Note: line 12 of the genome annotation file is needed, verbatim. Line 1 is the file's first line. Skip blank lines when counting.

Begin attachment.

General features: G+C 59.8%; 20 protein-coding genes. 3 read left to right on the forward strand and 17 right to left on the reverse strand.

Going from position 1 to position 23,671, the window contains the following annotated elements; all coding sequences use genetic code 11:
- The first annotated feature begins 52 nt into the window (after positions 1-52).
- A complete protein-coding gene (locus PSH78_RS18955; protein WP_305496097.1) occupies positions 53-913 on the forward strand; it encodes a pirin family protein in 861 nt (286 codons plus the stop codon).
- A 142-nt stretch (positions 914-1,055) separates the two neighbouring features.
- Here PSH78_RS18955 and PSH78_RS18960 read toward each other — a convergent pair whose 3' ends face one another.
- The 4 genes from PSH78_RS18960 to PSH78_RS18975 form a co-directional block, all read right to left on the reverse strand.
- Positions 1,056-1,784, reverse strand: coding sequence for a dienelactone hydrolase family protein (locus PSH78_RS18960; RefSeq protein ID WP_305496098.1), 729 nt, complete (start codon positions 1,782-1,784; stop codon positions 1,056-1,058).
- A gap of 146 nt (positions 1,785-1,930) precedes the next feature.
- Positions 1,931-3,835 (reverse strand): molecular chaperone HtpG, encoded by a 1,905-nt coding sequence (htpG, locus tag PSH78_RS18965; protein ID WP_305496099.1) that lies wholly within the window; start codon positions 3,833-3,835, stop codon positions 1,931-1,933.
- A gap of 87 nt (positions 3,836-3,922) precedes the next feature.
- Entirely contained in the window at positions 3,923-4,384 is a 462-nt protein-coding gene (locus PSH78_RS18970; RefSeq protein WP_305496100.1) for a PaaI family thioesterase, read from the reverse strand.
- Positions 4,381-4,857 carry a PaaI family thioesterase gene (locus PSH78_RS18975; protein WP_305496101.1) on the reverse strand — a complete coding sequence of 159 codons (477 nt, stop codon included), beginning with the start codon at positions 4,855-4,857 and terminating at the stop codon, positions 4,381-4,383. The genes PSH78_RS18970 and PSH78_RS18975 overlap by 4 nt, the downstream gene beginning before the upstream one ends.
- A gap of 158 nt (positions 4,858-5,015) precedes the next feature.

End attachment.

- Entirely contained in the window at positions 3,923-4,384 is a 462-nt protein-coding gene (locus PSH78_RS18970; RefSeq protein WP_305496100.1) for a PaaI family thioesterase, read from the reverse strand.